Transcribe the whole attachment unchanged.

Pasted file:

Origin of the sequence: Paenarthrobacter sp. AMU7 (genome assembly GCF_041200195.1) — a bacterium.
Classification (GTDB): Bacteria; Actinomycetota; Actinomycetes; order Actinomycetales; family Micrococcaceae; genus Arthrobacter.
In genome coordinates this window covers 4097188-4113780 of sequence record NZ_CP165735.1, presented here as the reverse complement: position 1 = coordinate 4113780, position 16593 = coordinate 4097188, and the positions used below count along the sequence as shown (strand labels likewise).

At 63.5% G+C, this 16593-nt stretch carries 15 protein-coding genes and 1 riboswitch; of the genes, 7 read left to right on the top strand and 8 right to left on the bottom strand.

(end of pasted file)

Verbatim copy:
Origin of the sequence: Paenarthrobacter sp. AMU7 (genome assembly GCF_041200195.1) — a bacterium.
Classification (GTDB): Bacteria; Actinomycetota; Actinomycetes; order Actinomycetales; family Micrococcaceae; genus Arthrobacter.
In genome coordinates this window covers 4097188-4113780 of sequence record NZ_CP165735.1, presented here as the reverse complement: position 1 = coordinate 4113780, position 16593 = coordinate 4097188, and the positions used below count along the sequence as shown (strand labels likewise).

At 63.5% G+C, this 16593-nt stretch carries 15 protein-coding genes and 1 riboswitch; of the genes, 7 read left to right on the top strand and 8 right to left on the bottom strand.